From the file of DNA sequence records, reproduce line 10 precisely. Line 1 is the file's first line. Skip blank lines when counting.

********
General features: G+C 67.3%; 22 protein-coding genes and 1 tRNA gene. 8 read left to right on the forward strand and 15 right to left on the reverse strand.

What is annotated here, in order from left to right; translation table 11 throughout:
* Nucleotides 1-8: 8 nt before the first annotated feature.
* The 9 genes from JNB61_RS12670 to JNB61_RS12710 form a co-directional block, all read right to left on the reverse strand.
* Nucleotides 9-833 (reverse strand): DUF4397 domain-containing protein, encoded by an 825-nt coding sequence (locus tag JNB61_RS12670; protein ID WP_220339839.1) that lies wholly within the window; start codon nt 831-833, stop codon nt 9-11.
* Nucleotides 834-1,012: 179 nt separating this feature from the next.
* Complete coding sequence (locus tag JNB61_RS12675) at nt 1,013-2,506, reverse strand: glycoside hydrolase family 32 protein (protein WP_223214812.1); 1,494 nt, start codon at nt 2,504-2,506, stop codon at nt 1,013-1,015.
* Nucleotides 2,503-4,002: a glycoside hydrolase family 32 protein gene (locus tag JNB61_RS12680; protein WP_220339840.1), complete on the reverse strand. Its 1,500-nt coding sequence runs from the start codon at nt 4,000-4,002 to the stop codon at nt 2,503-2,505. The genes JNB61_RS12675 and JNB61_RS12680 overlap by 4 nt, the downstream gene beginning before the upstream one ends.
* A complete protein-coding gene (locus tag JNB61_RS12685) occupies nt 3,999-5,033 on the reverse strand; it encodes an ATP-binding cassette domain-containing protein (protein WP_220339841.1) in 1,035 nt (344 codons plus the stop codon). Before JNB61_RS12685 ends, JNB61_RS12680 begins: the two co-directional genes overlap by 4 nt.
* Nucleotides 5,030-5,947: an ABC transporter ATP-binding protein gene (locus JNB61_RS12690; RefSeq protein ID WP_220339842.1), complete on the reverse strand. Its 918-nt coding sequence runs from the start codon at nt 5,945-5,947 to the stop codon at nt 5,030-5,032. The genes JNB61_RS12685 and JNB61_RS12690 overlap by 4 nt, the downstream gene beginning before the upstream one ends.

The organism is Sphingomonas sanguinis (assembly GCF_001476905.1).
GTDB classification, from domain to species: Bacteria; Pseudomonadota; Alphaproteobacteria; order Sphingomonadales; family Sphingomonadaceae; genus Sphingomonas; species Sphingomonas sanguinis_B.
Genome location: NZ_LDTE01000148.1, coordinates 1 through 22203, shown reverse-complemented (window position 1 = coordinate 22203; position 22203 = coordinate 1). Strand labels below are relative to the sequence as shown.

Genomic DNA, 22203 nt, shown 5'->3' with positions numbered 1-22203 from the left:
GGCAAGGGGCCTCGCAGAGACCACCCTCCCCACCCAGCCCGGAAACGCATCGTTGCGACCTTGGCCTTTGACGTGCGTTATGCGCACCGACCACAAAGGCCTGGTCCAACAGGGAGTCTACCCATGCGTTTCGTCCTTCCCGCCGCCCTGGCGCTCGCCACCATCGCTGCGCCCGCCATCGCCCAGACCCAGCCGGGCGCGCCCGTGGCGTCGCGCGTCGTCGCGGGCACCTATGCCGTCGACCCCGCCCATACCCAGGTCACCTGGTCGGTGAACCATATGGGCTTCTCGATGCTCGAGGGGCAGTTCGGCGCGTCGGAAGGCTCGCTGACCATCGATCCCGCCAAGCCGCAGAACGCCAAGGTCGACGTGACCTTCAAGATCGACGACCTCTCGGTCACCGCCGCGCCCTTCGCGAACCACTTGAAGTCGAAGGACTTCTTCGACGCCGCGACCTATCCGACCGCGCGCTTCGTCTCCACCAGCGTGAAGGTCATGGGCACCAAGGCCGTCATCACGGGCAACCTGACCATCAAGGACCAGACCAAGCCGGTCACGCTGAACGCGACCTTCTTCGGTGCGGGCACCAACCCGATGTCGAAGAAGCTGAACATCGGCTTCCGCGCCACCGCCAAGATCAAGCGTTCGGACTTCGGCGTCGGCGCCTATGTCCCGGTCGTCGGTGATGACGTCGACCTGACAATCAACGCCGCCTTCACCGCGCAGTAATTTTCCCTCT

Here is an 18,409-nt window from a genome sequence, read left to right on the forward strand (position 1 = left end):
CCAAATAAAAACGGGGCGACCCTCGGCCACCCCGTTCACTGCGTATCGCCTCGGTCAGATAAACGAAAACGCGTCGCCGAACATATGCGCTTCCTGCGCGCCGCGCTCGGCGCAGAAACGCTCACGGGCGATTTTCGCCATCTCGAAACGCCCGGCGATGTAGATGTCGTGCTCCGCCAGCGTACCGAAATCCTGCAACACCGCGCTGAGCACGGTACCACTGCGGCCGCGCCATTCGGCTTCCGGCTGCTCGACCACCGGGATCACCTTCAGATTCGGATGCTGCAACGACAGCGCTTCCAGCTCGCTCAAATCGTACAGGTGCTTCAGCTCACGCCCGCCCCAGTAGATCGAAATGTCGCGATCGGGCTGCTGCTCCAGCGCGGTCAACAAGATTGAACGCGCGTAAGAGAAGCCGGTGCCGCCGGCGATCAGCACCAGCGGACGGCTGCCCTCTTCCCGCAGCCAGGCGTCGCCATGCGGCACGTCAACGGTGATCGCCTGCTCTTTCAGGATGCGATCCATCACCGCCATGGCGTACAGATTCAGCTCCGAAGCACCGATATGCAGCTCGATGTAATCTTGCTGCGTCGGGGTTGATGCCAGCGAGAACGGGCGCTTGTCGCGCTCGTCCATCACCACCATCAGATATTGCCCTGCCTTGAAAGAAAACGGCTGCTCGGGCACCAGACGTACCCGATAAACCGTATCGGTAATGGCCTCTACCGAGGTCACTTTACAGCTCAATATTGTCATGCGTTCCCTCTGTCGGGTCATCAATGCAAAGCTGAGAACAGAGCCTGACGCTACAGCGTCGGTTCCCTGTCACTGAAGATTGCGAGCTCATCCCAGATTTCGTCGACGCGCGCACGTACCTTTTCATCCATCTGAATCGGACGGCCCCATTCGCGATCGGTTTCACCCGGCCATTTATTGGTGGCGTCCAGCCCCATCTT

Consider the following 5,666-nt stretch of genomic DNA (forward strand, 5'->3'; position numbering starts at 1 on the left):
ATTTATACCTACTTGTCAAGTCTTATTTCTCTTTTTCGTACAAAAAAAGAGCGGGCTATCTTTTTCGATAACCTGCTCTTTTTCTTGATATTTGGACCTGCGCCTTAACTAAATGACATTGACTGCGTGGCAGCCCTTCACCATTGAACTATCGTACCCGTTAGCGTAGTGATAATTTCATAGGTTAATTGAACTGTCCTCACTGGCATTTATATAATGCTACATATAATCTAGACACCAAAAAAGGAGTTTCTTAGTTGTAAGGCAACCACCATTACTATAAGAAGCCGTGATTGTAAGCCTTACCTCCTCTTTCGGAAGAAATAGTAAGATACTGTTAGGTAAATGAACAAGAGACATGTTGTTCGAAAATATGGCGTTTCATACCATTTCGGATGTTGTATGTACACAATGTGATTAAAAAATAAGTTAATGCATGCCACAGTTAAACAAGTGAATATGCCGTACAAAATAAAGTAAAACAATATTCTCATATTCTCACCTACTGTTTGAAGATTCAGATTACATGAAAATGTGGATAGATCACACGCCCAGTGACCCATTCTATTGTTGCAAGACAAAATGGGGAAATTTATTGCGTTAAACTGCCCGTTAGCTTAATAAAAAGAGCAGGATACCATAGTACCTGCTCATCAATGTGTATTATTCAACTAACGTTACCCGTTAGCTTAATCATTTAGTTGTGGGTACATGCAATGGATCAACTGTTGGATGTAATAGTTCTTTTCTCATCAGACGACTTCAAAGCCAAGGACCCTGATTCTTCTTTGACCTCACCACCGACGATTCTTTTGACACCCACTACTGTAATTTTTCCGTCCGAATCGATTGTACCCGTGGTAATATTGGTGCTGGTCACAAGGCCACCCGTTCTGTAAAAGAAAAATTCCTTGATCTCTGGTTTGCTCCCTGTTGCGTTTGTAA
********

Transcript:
* Nucleotides 5,030-5,947: an ABC transporter ATP-binding protein gene (locus JNB61_RS12690; RefSeq protein ID WP_220339842.1), complete on the reverse strand. Its 918-nt coding sequence runs from the start codon at nt 5,945-5,947 to the stop codon at nt 5,030-5,032. The genes JNB61_RS12685 and JNB61_RS12690 overlap by 4 nt, the downstream gene beginning before the upstream one ends.